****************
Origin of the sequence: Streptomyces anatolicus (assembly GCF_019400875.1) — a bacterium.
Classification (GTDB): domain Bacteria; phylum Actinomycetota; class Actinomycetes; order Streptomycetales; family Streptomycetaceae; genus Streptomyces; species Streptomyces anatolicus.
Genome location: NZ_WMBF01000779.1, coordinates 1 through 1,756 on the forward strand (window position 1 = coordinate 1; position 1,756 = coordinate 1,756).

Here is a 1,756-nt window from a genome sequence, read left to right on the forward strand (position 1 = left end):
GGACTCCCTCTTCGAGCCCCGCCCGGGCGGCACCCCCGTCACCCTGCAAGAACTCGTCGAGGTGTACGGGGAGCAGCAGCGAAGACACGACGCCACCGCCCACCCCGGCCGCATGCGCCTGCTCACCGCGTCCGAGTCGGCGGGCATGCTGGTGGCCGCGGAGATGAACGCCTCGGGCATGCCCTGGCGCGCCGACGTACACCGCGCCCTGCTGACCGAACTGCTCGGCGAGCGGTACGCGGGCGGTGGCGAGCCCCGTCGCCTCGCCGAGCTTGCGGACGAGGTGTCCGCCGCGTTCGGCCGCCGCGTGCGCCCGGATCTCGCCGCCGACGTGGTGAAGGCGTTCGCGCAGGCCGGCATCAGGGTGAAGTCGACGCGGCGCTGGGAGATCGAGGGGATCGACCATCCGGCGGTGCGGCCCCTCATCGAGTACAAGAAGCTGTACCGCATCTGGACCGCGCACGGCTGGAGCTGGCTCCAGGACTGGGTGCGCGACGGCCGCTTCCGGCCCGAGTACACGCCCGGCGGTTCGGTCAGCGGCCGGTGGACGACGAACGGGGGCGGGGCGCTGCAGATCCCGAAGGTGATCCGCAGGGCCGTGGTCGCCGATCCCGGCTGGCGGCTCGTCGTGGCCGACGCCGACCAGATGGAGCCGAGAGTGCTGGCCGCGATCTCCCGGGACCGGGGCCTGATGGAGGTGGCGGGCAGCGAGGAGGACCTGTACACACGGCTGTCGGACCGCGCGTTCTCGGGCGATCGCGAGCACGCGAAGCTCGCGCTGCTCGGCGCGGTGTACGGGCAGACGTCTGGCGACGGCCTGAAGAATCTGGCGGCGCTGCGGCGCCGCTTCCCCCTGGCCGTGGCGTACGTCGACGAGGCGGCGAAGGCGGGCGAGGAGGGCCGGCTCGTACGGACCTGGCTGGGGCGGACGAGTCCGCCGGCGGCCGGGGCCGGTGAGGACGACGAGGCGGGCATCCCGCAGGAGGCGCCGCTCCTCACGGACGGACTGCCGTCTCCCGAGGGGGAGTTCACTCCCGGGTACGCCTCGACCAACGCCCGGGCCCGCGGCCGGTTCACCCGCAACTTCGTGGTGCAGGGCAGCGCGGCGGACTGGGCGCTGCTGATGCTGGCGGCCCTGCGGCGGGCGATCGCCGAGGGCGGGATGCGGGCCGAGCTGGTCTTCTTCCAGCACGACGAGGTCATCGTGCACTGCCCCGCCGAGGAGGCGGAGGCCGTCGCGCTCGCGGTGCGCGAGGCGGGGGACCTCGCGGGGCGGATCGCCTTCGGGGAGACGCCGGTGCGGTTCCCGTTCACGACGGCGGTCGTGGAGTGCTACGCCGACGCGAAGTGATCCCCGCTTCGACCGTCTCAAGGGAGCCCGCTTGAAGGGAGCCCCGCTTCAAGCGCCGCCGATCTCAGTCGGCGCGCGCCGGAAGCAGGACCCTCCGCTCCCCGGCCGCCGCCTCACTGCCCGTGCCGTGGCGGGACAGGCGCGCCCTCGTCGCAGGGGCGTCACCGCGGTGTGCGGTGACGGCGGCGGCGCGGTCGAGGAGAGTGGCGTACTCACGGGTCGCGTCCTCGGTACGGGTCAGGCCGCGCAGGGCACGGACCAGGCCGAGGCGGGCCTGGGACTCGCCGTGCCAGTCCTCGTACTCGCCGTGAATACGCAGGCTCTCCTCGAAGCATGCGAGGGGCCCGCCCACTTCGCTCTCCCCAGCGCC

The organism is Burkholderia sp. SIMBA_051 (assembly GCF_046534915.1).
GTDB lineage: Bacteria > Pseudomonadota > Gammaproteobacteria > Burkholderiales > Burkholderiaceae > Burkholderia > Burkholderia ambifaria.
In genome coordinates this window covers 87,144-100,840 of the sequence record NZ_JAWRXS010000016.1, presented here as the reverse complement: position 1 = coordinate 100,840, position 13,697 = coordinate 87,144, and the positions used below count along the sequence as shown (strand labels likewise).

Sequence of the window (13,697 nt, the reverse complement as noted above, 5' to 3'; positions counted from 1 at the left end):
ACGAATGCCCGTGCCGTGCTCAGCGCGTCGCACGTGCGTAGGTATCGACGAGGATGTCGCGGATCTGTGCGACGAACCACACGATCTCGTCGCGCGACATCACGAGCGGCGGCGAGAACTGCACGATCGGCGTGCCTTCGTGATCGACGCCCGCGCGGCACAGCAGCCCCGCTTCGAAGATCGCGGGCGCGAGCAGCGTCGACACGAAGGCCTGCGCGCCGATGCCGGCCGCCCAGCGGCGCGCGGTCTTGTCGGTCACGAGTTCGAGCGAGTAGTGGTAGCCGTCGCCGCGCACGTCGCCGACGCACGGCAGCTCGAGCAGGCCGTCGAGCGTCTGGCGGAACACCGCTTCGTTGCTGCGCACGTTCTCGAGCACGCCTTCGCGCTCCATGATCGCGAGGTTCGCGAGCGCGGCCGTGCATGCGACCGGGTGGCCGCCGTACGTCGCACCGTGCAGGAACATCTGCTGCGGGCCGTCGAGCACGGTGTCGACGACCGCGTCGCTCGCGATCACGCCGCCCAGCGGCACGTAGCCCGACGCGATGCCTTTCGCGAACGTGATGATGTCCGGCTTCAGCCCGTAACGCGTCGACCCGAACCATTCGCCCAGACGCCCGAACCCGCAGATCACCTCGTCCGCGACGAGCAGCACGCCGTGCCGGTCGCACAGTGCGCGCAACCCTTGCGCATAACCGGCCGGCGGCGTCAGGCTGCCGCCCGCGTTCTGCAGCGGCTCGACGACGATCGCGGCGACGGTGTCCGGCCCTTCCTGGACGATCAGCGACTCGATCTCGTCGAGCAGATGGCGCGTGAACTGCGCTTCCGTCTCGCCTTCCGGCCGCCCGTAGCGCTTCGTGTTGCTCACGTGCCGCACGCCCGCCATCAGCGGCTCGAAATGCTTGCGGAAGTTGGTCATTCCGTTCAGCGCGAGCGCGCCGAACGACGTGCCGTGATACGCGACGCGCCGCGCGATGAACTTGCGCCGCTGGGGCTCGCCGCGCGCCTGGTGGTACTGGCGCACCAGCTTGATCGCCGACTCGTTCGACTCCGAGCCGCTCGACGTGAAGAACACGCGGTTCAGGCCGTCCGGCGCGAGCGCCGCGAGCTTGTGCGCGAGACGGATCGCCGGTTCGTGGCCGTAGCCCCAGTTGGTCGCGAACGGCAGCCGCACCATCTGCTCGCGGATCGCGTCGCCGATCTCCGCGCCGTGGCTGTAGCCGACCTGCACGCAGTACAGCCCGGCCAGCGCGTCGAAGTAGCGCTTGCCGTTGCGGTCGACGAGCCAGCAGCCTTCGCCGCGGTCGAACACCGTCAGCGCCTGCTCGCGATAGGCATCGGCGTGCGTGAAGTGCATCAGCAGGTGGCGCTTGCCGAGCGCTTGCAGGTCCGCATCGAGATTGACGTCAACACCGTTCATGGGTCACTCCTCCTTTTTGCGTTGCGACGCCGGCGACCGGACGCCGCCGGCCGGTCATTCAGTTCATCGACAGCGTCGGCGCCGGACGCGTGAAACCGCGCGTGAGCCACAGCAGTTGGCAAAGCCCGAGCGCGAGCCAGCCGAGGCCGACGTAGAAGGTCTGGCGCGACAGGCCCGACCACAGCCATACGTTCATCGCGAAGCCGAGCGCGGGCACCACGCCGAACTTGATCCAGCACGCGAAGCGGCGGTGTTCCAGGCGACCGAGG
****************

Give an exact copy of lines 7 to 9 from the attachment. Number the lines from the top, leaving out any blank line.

GTDB lineage: Bacteria > Pseudomonadota > Gammaproteobacteria > Burkholderiales > Burkholderiaceae > Burkholderia > Burkholderia ambifaria.
In genome coordinates this window covers 87,144-100,840 of the sequence record NZ_JAWRXS010000016.1, presented here as the reverse complement: position 1 = coordinate 100,840, position 13,697 = coordinate 87,144, and the positions used below count along the sequence as shown (strand labels likewise).

Sequence of the window (13,697 nt, the reverse complement as noted above, 5' to 3'; positions counted from 1 at the left end):